May 2012

Colleen Mondor


Polar Wives: The Remarkable Women behind the World's Most Daring Explorers by Kari Herbert

In grad school, one of my most memorable courses was "Polar Exploration and its Literature." Over the course of the semester we immersed ourselves in the words of Pierre Berton and Barry Lopez and a host of biographers who wrote of Peary, Scott, Shackleton, and others. What we did not read was much about the women who married those men, an oversight finally rectified by Kari Herbert's delightful collective biography Polar Wives: The Remarkable Women behind the World's Most Daring Explorers. In a period spanning Lady Jane Franklin's efforts to find her missing husband in the mid-nineteenth century to Herbert's own mother who traveled to Greenland with her exploring husband and infant daughter in 1970, this is a solid critical view of women who supported famous men and were affected in both positive and negative ways by their marriages.

Everyone you would expect can be found in Polar Wives: Kathleen Scott, Jo Peary, Eva Nansen, Emily Shackleton, and both Lady Jane and Franklin's first wife, Eleanor. Arranged in a thematic manner that introduces the women in separate chapters and then follows them through sections on love and marriage, the difficult days of separation, and finally as the standard bearers of their husbands' heroic exploits, the book provides plenty of material on each subject without getting bogged down in the minutiae of any particular life. I would argue that all of these women could easily support their own biographies, but Herbert is wisely writing for a general audience who might be new to her subjects, and she should get them with such compelling stories.

Consider Jo Peary, who, while attempting to reach her husband, spent a winter icebound in Greenland sharing quarters with his Inuit mistress and son (Aleqasina later bore him another son as well). The fact that Robert Edwin Peary took a naked picture of a reluctant young Aleqasina as part of his "ethnographical studies" of the Inuit just makes this whole episode that much more sordid. And the fact that Jo had lost her own infant daughter to illness while Robert was gone is just a further heartbreak. Frankly, I don't know why Jo stayed with him and readers might well wonder the same, as well as just how true Peary's claim was that he reached the Pole.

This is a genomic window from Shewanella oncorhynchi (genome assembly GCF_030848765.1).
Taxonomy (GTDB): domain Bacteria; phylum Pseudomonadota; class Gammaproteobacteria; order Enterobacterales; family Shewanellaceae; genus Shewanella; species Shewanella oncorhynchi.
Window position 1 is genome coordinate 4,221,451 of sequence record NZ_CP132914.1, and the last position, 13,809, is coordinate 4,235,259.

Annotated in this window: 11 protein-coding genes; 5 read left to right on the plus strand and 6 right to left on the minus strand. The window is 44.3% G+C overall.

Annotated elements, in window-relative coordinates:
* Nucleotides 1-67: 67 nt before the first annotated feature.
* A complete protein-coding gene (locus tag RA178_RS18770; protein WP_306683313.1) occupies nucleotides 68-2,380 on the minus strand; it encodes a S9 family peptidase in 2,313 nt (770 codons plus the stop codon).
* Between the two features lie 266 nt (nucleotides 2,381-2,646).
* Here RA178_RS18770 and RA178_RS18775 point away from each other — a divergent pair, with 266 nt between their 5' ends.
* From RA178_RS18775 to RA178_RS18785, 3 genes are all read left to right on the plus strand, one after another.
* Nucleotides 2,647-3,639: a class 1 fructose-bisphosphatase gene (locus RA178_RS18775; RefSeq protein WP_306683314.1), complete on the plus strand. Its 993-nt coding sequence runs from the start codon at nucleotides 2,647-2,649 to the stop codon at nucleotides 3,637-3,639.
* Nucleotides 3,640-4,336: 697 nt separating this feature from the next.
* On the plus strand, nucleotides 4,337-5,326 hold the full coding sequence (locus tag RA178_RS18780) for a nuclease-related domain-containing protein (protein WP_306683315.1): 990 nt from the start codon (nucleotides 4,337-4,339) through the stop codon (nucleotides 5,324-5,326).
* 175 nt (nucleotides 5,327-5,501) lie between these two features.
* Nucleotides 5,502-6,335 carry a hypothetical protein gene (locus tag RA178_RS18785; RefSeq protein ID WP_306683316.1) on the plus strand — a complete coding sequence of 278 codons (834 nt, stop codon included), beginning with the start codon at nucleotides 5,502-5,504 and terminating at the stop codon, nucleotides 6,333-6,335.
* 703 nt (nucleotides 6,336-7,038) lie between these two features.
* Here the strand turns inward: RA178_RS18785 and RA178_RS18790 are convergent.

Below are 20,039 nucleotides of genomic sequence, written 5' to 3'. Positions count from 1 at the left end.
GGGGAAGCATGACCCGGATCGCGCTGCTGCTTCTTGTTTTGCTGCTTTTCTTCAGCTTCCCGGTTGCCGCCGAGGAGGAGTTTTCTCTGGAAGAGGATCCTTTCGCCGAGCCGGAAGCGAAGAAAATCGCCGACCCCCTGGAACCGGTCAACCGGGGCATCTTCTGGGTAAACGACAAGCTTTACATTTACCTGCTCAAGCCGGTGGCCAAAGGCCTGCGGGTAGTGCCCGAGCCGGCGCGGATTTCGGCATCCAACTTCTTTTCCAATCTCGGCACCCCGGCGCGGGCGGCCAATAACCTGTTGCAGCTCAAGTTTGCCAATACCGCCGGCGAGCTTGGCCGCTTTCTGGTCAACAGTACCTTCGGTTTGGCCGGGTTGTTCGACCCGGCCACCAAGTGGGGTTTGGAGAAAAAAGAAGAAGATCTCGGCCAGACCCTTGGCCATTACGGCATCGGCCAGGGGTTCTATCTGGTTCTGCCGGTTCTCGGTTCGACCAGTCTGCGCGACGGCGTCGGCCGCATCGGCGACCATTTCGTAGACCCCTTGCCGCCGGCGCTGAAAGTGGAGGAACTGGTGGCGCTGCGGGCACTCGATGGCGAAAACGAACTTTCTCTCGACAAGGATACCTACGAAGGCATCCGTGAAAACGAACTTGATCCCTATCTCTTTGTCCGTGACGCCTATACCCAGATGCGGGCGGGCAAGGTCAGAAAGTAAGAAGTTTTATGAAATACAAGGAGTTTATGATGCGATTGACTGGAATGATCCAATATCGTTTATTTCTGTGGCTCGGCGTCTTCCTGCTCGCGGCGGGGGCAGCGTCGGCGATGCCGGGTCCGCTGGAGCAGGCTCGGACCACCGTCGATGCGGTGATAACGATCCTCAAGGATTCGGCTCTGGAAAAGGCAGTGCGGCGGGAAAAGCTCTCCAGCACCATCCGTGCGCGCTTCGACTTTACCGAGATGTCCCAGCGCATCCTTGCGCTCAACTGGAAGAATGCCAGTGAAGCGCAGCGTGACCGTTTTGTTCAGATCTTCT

There is also Kathleen Scott, who was determined to find the man worthy of fathering her intended son and got just that with the most tragic explorer of all, Robert Falcon Scott. And Marie Herbert, who had a drive to carve out her own niche as an explorer. Herbert recounts the many jobs the women were forced to take on including everything from publicity to logistics to organizing and funding rescue operations. (Robert Peary was particularly needy in this regard.) There were also the situations unique to loving someone whose job was to go to the ends of the earth in a time when communication across the ocean was difficult. Consider Eva Nansen's struggle in 1895, three years after the last time anyone saw or heard from her husband who was attempting to reach the North Pole:

In many ways Eva had lost hope and faith. Enough time had passed for her to question her husband's motives for embarking on such a long and dangerous journey, and she began to doubt his love for her. Dwelling on such thoughts plunged her into a depression verging on the suicidal: "At any rate, I went round and thought out the easiest way of killing myself." Profoundly unhappy, she confessed to a friend that, as a result of such despair, the memory of her husband had all but disappeared.

Eva Nansen was a famous singer prior to marrying her husband, but after he did successfully return, upon reaching a farthest point north, their reunion did not bring peace. She chafed at the role of "long-suffering explorer's wife" and yet, like the others, she was powerless to keep him home. The explorers were either continuously trying to attain a self-imposed geographic goal or, having met it, felt compelled to surpass it and stay ahead of others. (Jane Franklin appears to be the only exception to this rule; in many ways her husband seems to have been content to remain in England, but she was determined he should achieve greatness one way or another. That his voyage ended in the greatest loss of life in polar history is thus all that much more interesting to study.)

The pressure for greatness was an ever-present part of all of these marriages, as was the weight of celebrity that often led to infidelity. Emily Shackleton gave an especially frank interview about this subject to an American newspaper in which she stated "...she did not believe in reading her children stories that ended with 'And they lived happily ever after.' Doing so might encourage a girl to think that marriage was the only option, and she added wistfully, 'How wrong that is.'"

I would be wrong to conclude from Polar Wives that any of these marriages were disasters, however, for Herbert is careful to present ample evidence of how much all of them felt enriched by their partnerships. But she does reveal how complicated it was to be an explorer's wife, shedding light on a little known aspect of life in the spotlight, and revealing far more than readers typically gain from exploration histories. To say that she merely balances the record with Polar Wives would be a gross understatement. Every story Herbert tells is fascinating for itself, and the book is compelling. With a nice selection of photos, an ample supply of larger-than-life characters, and settings like no other, this is a book that should easily stand the test of time and has earned its place on exploration history shelves everywhere.

Polar Wives: The Remarkable Women behind the World's Most Daring Explorers by Kari Herbert
Greystone Books
ISBN: 978-1926812625
368 pages